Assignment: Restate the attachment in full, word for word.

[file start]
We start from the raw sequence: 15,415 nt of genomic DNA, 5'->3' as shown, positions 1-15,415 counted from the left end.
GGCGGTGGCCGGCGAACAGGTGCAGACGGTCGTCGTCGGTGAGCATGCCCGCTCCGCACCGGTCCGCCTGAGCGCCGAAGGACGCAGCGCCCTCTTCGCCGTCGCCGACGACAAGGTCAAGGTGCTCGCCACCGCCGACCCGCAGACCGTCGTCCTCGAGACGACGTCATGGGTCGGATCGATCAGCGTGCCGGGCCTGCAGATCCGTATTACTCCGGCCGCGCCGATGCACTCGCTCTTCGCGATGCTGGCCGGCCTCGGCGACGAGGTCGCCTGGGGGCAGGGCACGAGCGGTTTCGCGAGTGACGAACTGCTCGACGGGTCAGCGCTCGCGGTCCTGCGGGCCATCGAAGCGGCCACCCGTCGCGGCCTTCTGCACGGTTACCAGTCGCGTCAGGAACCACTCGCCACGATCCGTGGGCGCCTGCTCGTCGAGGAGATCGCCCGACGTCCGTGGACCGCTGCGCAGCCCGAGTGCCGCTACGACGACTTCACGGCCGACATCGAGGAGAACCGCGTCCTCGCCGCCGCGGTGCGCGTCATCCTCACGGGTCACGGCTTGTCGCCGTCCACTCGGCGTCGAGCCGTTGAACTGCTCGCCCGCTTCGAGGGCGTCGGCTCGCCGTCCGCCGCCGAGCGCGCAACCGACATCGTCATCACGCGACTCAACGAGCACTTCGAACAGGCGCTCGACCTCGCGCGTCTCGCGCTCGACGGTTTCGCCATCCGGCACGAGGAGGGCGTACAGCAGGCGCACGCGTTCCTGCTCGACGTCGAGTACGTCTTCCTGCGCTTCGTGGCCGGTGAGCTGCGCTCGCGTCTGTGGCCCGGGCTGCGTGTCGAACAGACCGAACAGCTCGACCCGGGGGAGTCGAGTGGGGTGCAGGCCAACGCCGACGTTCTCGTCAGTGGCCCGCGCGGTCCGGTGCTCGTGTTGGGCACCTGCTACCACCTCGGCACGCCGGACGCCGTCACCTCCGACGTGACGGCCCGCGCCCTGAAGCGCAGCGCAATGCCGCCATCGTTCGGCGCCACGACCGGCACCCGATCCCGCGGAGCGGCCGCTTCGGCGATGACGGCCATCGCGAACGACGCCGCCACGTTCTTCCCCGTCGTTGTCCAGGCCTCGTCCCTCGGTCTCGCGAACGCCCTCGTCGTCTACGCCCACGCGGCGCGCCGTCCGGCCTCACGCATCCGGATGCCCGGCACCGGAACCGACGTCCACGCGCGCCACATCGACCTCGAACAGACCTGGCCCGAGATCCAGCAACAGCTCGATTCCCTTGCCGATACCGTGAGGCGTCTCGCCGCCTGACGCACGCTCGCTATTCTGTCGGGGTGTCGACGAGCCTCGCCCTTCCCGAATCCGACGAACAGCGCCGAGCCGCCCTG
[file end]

We start from the raw sequence: 15,415 nt of genomic DNA, 5'->3' as shown, positions 1-15,415 counted from the left end.
GGCGGTGGCCGGCGAACAGGTGCAGACGGTCGTCGTCGGTGAGCATGCCCGCTCCGCACCGGTCCGCCTGAGCGCCGAAGGACGCAGCGCCCTCTTCGCCGTCGCCGACGACAAGGTCAAGGTGCTCGCCACCGCCGACCCGCAGACCGTCGTCCTCGAGACGACGTCATGGGTCGGATCGATCAGCGTGCCGGGCCTGCAGATCCGTATTACTCCGGCCGCGCCGATGCACTCGCTCTTCGCGATGCTGGCCGGCCTCGGCGACGAGGTCGCCTGGGGGCAGGGCACGAGCGGTTTCGCGAGTGACGAACTGCTCGACGGGTCAGCGCTCGCGGTCCTGCGGGCCATCGAAGCGGCCACCCGTCGCGGCCTTCTGCACGGTTACCAGTCGCGTCAGGAACCACTCGCCACGATCCGTGGGCGCCTGCTCGTCGAGGAGATCGCCCGACGTCCGTGGACCGCTGCGCAGCCCGAGTGCCGCTACGACGACTTCACGGCCGACATCGAGGAGAACCGCGTCCTCGCCGCCGCGGTGCGCGTCATCCTCACGGGTCACGGCTTGTCGCCGTCCACTCGGCGTCGAGCCGTTGAACTGCTCGCCCGCTTCGAGGGCGTCGGCTCGCCGTCCGCCGCCGAGCGCGCAACCGACATCGTCATCACGCGACTCAACGAGCACTTCGAACAGGCGCTCGACCTCGCGCGTCTCGCGCTCGACGGTTTCGCCATCCGGCACGAGGAGGGCGTACAGCAGGCGCACGCGTTCCTGCTCGACGTCGAGTACGTCTTCCTGCGCTTCGTGGCCGGTGAGCTGCGCTCGCGTCTGTGGCCCGGGCTGCGTGTCGAACAGACCGAACAGCTCGACCCGGGGGAGTCGAGTGGGGTGCAGGCCAACGCCGACGTTCTCGTCAGTGGCCCGCGCGGTCCGGTGCTCGTGTTGGGCACCTGCTACCACCTCGGCACGCCGGACGCCGTCACCTCCGACGTGACGGCCCGCGCCCTGAAGCGCAGCGCAATGCCGCCATCGTTCGGCGCCACGACCGGCACCCGATCCCGCGGAGCGGCCGCTTCGGCGATGACGGCCATCGCGAACGACGCCGCCACGTTCTTCCCCGTCGTTGTCCAGGCCTCGTCCCTCGGTCTCGCGAACGCCCTCGTCGTCTACGCCCACGCGGCGCGCCGTCCGGCCTCACGCATCCGGATGCCCGGCACCGGAACCGACGTCCACGCGCGCCACATCGACCTCGAACAGACCTGGCCCGAGATCCAGCAACAGCTCGATTCCCTTGCCGATACCGTGAGGCGTCTCGCCGCCTGACGCACGCTCGCTATTCTGTCGGGGTGTCGACGAGCCTCGCCCTTCCCGAATCCGACGAACAGCGCCGAGCCGCCCTG